But even here, at what should be a respite, Johnson can’t escape what took his son. He said he has seen deals happen in the cemetery, and he recently found a burnt spoon not more than 20 feet from his son’s grave.
“I’ve just seen too much of it,” he said.
If Huntington doesn’t have a handle on heroin, at least the initiatives are helping officials understand the scale of the problem. More than 1,700 people have come through the syringe exchange since it opened, where they receive a medical assessment and learn about recovery options. The exchange is open one day a week, and in less than a year, it has distributed 150,000 clean syringes and received 125,000 used syringes.
But to grow and sustain its programs, Huntington needs money, officials say. The community has received federal grants, and state officials know they have a problem. But economic losses and the collapse of the coal industry that fueled the drug epidemic have also depleted state coffers.
“We have programs ready to launch, and we have no resources to launch them with,” said Dr. Michael Kilkenny, the physician director of the Cabell-Huntington Health Department. “We’re launching them without resources, because our people are dying, and we can’t tolerate that.”
In some ways, Huntington is fortunate. It has a university with medical and pharmacy schools enlisted to help, and a mayor’s office and police department collaborating with public health officials. But what does that herald then for other communities?
“If I feel anxious about what happens in Huntington and in Cabell County, I cannot imagine what it must be like to live in one of these other at-risk counties in the United States, where they don’t have all those resources, they don’t have people thinking about it,” said Dr. Kevin Yingling, the dean of the Marshall University School of Pharmacy.
Yingling, Kilkenny, and others were gathered on Friday afternoon to talk about the situation in Huntington, including the rash of overdoses. But by then, there was already a different incident to discuss.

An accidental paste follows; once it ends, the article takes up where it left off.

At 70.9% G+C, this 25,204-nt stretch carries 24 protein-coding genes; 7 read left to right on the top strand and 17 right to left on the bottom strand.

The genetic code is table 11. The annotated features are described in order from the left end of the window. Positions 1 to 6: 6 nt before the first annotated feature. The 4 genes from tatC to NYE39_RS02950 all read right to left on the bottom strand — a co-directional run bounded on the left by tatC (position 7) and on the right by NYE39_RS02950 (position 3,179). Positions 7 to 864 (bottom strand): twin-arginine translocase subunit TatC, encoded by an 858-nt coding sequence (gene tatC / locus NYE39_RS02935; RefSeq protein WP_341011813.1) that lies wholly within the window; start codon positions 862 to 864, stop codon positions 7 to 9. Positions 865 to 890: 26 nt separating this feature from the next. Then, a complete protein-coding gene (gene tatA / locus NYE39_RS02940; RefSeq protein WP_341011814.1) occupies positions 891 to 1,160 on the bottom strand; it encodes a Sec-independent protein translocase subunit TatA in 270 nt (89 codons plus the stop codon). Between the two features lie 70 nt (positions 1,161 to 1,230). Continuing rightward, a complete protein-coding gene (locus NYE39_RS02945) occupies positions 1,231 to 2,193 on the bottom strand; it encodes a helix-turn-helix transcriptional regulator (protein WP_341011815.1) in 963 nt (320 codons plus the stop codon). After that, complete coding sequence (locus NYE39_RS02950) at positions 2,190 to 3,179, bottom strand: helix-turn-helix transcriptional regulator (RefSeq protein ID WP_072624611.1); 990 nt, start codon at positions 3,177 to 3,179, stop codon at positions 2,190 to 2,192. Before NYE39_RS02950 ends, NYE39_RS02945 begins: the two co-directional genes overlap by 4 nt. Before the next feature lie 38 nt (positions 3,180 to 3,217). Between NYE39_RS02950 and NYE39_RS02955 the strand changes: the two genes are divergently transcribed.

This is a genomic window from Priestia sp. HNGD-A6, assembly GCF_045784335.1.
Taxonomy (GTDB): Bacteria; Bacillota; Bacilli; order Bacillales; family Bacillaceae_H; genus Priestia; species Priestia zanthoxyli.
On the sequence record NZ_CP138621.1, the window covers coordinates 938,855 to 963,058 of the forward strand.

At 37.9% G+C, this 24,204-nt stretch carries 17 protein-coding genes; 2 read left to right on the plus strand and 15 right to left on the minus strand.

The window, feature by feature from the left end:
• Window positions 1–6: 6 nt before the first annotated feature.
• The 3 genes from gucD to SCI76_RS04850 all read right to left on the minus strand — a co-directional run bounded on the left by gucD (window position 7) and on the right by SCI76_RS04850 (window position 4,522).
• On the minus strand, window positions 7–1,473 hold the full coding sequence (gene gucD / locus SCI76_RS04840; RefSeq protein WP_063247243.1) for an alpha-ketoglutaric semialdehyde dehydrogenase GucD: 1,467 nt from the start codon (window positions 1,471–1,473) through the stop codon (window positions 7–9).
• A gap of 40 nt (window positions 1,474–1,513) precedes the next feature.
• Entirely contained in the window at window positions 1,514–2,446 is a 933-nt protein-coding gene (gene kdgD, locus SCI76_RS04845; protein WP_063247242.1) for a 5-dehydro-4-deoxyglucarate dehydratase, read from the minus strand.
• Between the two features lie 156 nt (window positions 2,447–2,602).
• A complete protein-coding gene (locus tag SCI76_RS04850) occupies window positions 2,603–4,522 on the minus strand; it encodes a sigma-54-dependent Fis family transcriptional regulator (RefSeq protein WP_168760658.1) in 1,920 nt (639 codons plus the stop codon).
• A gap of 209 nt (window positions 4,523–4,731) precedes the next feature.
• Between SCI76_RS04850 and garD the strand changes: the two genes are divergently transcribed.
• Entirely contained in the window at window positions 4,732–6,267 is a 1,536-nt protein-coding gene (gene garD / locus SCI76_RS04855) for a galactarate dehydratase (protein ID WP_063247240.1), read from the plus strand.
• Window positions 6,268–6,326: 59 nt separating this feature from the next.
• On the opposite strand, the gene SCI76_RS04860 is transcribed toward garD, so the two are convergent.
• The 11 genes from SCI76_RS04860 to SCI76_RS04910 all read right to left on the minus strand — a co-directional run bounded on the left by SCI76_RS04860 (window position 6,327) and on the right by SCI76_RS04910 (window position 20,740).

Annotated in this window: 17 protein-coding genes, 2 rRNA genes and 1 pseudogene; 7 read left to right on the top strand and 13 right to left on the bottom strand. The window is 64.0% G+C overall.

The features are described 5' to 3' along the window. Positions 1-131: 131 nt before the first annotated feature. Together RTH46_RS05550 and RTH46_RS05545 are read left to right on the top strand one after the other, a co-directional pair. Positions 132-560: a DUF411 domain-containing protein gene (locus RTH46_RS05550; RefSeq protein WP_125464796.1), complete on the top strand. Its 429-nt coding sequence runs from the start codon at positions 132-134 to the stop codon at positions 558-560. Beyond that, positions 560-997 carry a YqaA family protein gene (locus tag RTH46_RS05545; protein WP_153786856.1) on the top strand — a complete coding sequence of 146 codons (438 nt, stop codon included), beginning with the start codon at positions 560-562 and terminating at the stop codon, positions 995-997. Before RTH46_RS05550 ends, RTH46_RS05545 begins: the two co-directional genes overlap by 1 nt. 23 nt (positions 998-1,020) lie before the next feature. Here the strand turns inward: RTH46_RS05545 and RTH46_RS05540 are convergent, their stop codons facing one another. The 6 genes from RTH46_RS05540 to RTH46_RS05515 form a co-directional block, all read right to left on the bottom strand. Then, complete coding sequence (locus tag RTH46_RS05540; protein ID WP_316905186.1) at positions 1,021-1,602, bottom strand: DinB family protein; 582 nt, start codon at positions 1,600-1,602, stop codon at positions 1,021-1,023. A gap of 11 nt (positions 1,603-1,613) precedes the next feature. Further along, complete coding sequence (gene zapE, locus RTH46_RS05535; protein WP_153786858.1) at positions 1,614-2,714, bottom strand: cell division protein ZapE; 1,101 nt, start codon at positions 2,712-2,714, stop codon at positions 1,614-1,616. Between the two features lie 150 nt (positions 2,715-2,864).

A car had crashed into a tree earlier that afternoon in Huntington. A man in the driver seat and a woman in the passenger seat had both overdosed and needed naloxone to be revived. A preschool-age girl was in the back seat.
I lost my son 3 weeks ago from heroin overdose. My heart goes out to everyone that has suffered this horrible loss. God Bless You and be with you.
So sad to see this. My ancestors were among the founders of the county and this town & would hate such a legacy as this, for such a beautiful area. Maybe launch a GoFundMe a/c? This has been very successful, for many causes.
Has the average I.Q. of Huntington gone up since this epidemic?
The FDA in one of its stupid moves EVER just moved to seclude Kratom as a class one same as heroin. LOOK in to Kratom and you wil see why it is a insane move.
Agreed! Kratom saves lives! It did mine! It took away my pain and helped restore my hope for a brighter future, even living with daily chronic pain. I have seen it help replace dangerous medications and street drugs and help give lives and hope back. All with NO harmful side effects and impossible to OD on. You take too much, you puke. No withdrawals if I run out and totally non-toxic to my liver and kidneys and the rest of me. All without making me “high”, it even helps clear the fog of chronic pain and allow me to focus better and be more in the moment instead of drugged up and numb from prescription meds. #IAmKratom
This story is half ass….many people went to heroin because they are in legitimate pain but the state closed their pain clinic so they have no other option. The state permitted doctors to get hooked on pain pills and then without notice took them away. But of course the real and truthful story will never be put in print.
Absolutely , same as antidepressants, antipsychotics, paxil, Prozac, OxyContin/fentanyl/endone…………. so addictive, and they hand these things out like lollies. Addicted in a week, then they blame the patient FOR TAKING THE MEDICATION…………. those poor parents in a car flaked out on OxyContin, with the boy in the car. Those poor middle class people, abused by the medical system, and the doctors/pharma are not blamed for giving them an addictive drug, the POOR PEOPLE ARE BLAMED FOR TAKING THE DRUG. USA pharma, and bureaucracy, lost its credibility long ago. Sackler family can flog the stuff, and kill so many, lie, and say it isn’t addictive, but one mother, sells one pill, and she gets sent to jail for 7 years, never sees her kids, her property gets seized as proceeds from crime. USA has TOTALLY lost the plot.